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Dear Dale: The lots in my neighborhood are rather narrow and my property sits about two feet higher than the neighbors’ property. On that side of the house, my sump pump discharges water into my yard, but because my yard is higher the water runs into their driveway. I can’t help it that my property is higher than theirs and I don’t know what else to do with the sump. In the wintertime this could be a problem because it freezes and creates an icy spot. They haven’t complained, but I must think about the future when they sell and someone else moves in who might complain. Also, would I be responsible if frozen water originating from my sump caused someone to slip and fall in their driveway?
Answer: You’ve got a couple of related questions here. The first is whether you’re essentially causing a trespass or nuisance on your neighbors’ property because the way in which the water from your sump pump discharges, and the second being whether you’d be liable for a slip and fall from the resulting ice formation in the winter.
Water drainage issues create tricky questions of law. Generally, the owner of a higher property isn’t responsible if surface water naturally flows to a lower property. The problems come in when the landowner alters the flow of surface water to the detriment of another property owner.
Property owners are not prohibited from making beneficial use of their land. It makes sense that a landowner may want to control surface water and channel it in one direction or another. That said, there can be consequences if the property owner alters the direction of surface water to the detriment of another.
The Ohio Supreme Court has adopted what’s called the “reasonable-use” rule. The gist is that one can interfere with the natural flow of surface water even if it causes some harm to another property owner as long as the use is reasonable. The potential liability occurs only when the land use is unreasonable.
Determining what’s reasonable and unreasonable becomes the key. Some of the issues used to make that determination are the extent of the harm, the utility of the alteration, the financial consequences of the harm, the burden of the harm, and whether the water was intentionally or unintentionally diverted to another’s property. Those are pretty fact-specific questions so it’s impossible to come up with a formula that would allow an outcome to be predicted.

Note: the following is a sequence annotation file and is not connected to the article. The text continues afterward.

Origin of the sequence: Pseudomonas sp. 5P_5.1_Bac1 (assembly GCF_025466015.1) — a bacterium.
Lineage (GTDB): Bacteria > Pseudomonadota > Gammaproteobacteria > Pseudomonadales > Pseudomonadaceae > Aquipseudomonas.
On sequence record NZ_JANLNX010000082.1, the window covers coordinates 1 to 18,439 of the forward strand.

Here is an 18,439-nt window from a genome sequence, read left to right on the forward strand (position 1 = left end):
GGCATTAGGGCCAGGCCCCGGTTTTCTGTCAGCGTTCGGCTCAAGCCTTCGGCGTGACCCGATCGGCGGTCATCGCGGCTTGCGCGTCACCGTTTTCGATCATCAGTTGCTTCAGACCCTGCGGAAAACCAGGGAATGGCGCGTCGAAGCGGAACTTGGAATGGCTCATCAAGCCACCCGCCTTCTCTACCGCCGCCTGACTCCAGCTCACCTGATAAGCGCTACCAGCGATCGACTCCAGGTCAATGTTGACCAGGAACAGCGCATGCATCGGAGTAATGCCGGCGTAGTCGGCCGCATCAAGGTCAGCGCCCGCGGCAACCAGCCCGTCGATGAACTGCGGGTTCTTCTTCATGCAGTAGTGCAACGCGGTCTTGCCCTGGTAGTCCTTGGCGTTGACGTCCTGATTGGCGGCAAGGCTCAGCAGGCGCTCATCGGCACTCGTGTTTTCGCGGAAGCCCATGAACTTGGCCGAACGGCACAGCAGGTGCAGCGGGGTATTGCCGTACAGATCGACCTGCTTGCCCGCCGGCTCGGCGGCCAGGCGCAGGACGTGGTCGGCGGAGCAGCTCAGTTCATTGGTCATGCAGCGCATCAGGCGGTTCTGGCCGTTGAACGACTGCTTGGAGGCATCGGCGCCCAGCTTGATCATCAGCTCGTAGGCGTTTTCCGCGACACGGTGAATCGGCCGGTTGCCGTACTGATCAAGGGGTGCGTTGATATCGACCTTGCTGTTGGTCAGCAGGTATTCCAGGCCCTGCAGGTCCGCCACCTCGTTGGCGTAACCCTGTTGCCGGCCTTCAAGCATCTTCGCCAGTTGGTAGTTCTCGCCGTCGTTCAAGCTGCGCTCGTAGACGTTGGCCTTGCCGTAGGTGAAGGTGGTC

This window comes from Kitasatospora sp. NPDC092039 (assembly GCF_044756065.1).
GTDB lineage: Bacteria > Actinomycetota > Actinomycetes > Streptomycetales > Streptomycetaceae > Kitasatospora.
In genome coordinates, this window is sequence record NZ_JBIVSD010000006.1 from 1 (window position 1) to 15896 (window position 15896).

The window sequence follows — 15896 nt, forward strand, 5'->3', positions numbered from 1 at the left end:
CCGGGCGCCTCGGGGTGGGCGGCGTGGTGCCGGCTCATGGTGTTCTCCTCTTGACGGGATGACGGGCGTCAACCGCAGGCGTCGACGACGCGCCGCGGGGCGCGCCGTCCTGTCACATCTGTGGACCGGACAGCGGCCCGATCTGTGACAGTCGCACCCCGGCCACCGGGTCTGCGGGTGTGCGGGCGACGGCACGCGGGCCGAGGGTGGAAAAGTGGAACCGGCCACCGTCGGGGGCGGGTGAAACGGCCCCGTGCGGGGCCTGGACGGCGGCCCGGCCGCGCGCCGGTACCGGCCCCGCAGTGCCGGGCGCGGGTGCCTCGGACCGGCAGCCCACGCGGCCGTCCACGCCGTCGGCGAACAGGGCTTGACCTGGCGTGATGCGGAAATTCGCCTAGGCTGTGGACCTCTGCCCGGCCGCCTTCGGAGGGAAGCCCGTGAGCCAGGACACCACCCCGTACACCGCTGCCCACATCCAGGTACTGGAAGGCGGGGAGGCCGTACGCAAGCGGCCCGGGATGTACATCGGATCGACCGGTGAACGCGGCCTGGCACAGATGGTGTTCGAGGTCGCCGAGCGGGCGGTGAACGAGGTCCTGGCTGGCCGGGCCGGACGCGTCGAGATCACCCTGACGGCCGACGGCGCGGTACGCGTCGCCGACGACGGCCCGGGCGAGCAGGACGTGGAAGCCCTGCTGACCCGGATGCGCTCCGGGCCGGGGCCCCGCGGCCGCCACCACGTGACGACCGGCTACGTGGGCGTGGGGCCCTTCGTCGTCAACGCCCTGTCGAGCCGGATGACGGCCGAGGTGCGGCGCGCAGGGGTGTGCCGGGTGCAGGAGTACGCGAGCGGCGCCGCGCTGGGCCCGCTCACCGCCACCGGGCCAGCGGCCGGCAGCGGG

The problem with your situation is that I’m not sure whether water discharged from your sump pump constitutes surface water. While the water collected by your sump pump probably comes from rain or melting snow, I’m not sure that it can still be termed surface water. It seems to me that you’re directing water toward your neighbors’ property by pumping it to a spot that causes it to flow to their driveway. In a similar case, a court found a property owner liable for damages when his sump pump and drain system caused water to collect on a neighbor’s property. Again, it’s a fact-specific situation that would have to be viewed through the prism of the rules I wrote about above. My gut feeling is that your neighbors would have a case against you if they could show harm. A puddle of water in the driveway in the summer isn’t the same thing as a dangerous sheet of ice in the winter.
And that brings us to the issue of whether you’d be liable if someone slipped on a patch of ice created by the water draining from the pump. As a personal injury attorney, I can tell you I’d try to make that case against you if one of my clients fell on the ice. Generally, people who slip and fall on a natural accumulation of snow and ice can’t prove negligence. Here, I’d argue that the ice hazard was man made and that you were the cause of it. The fact that you’re aware of the risk you’re creating would strengthen the case against you.
So, I guess you could take a few approaches. You could try to find a way to direct the hose from the pump in a way that the water wouldn’t flow to your neighbors’ property, or at least wouldn’t flow to their driveway. That way you’d protect yourself from a nuisance suit and prevent a potential injury.
Or, you could hope it never becomes an issue. If it does, a court may find that you’ve made reasonable use of your property and you haven’t created a nuisance just because the water is flowing downward on to your neighbor’s property. And, the possibility of an injury claim is probably pretty remote and I’m guessing you have homeowner’s insurance if you do get sued.